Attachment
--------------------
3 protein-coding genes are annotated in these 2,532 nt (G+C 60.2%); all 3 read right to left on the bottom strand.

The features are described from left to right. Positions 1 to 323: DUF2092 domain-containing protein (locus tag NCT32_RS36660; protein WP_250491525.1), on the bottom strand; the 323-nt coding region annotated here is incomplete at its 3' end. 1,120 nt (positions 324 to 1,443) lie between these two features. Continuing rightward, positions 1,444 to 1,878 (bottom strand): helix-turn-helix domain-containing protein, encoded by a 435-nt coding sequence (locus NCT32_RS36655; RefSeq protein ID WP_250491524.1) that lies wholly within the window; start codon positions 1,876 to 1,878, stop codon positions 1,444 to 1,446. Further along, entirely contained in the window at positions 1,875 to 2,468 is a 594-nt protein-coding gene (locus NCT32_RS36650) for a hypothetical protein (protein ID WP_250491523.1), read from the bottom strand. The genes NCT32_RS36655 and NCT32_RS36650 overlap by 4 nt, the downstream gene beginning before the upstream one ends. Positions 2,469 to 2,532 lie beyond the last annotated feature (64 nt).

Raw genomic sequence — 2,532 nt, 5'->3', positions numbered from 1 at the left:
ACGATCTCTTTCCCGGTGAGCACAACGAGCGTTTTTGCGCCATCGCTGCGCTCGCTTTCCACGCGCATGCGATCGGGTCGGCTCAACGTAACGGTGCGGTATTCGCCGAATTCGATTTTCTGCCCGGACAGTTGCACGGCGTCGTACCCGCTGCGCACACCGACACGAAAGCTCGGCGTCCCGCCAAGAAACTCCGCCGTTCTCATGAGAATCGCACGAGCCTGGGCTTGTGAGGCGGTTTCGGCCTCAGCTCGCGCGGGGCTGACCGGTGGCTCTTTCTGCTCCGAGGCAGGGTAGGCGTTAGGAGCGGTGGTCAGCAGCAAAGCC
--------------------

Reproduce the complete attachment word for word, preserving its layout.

3 protein-coding genes are annotated in these 2,532 nt (G+C 60.2%); all 3 read right to left on the bottom strand.

The features are described from left to right. Positions 1 to 323: DUF2092 domain-containing protein (locus tag NCT32_RS36660; protein WP_250491525.1), on the bottom strand; the 323-nt coding region annotated here is incomplete at its 3' end. 1,120 nt (positions 324 to 1,443) lie between these two features. Continuing rightward, positions 1,444 to 1,878 (bottom strand): helix-turn-helix domain-containing protein, encoded by a 435-nt coding sequence (locus NCT32_RS36655; RefSeq protein ID WP_250491524.1) that lies wholly within the window; start codon positions 1,876 to 1,878, stop codon positions 1,444 to 1,446. Further along, entirely contained in the window at positions 1,875 to 2,468 is a 594-nt protein-coding gene (locus NCT32_RS36650) for a hypothetical protein (protein ID WP_250491523.1), read from the bottom strand. The genes NCT32_RS36655 and NCT32_RS36650 overlap by 4 nt, the downstream gene beginning before the upstream one ends. Positions 2,469 to 2,532 lie beyond the last annotated feature (64 nt).

Raw genomic sequence — 2,532 nt, 5'->3', positions numbered from 1 at the left:
ACGATCTCTTTCCCGGTGAGCACAACGAGCGTTTTTGCGCCATCGCTGCGCTCGCTTTCCACGCGCATGCGATCGGGTCGGCTCAACGTAACGGTGCGGTATTCGCCGAATTCGATTTTCTGCCCGGACAGTTGCACGGCGTCGTACCCGCTGCGCACACCGACACGAAAGCTCGGCGTCCCGCCAAGAAACTCCGCCGTTCTCATGAGAATCGCACGAGCCTGGGCTTGTGAGGCGGTTTCGGCCTCAGCTCGCGCGGGGCTGACCGGTGGCTCTTTCTGCTCCGAGGCAGGGTAGGCGTTAGGAGCGGTGGTCAGCAGCAAAGCC